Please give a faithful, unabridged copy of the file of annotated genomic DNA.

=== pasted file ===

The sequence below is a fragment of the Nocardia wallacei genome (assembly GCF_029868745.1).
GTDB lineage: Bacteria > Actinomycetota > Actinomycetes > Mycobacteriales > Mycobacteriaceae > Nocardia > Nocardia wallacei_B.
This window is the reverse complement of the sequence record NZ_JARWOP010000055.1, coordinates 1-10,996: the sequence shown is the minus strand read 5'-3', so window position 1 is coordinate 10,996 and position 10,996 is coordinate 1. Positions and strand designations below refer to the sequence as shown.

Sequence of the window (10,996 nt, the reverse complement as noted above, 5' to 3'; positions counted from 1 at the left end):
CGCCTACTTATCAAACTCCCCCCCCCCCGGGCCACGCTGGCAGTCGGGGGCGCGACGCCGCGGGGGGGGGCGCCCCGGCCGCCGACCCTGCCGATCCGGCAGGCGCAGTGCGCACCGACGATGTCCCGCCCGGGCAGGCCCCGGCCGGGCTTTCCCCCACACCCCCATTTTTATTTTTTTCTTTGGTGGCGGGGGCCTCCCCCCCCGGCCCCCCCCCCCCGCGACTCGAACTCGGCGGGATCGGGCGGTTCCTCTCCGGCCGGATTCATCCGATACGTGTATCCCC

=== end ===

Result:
The sequence below is a fragment of the Nocardia wallacei genome (assembly GCF_029868745.1).
GTDB lineage: Bacteria > Actinomycetota > Actinomycetes > Mycobacteriales > Mycobacteriaceae > Nocardia > Nocardia wallacei_B.
This window is the reverse complement of the sequence record NZ_JARWOP010000055.1, coordinates 1-10,996: the sequence shown is the minus strand read 5'-3', so window position 1 is coordinate 10,996 and position 10,996 is coordinate 1. Positions and strand designations below refer to the sequence as shown.

Sequence of the window (10,996 nt, the reverse complement as noted above, 5' to 3'; positions counted from 1 at the left end):
CGCCTACTTATCAAACTCCCCCCCCCCCGGGCCACGCTGGCAGTCGGGGGCGCGACGCCGCGGGGGGGGGCGCCCCGGCCGCCGACCCTGCCGATCCGGCAGGCGCAGTGCGCACCGACGATGTCCCGCCCGGGCAGGCCCCGGCCGGGCTTTCCCCCACACCCCCATTTTTATTTTTTTCTTTGGTGGCGGGGGCCTCCCCCCCCGGCCCCCCCCCCCCGCGACTCGAACTCGGCGGGATCGGGCGGTTCCTCTCCGGCCGGATTCATCCGATACGTGTATCCCC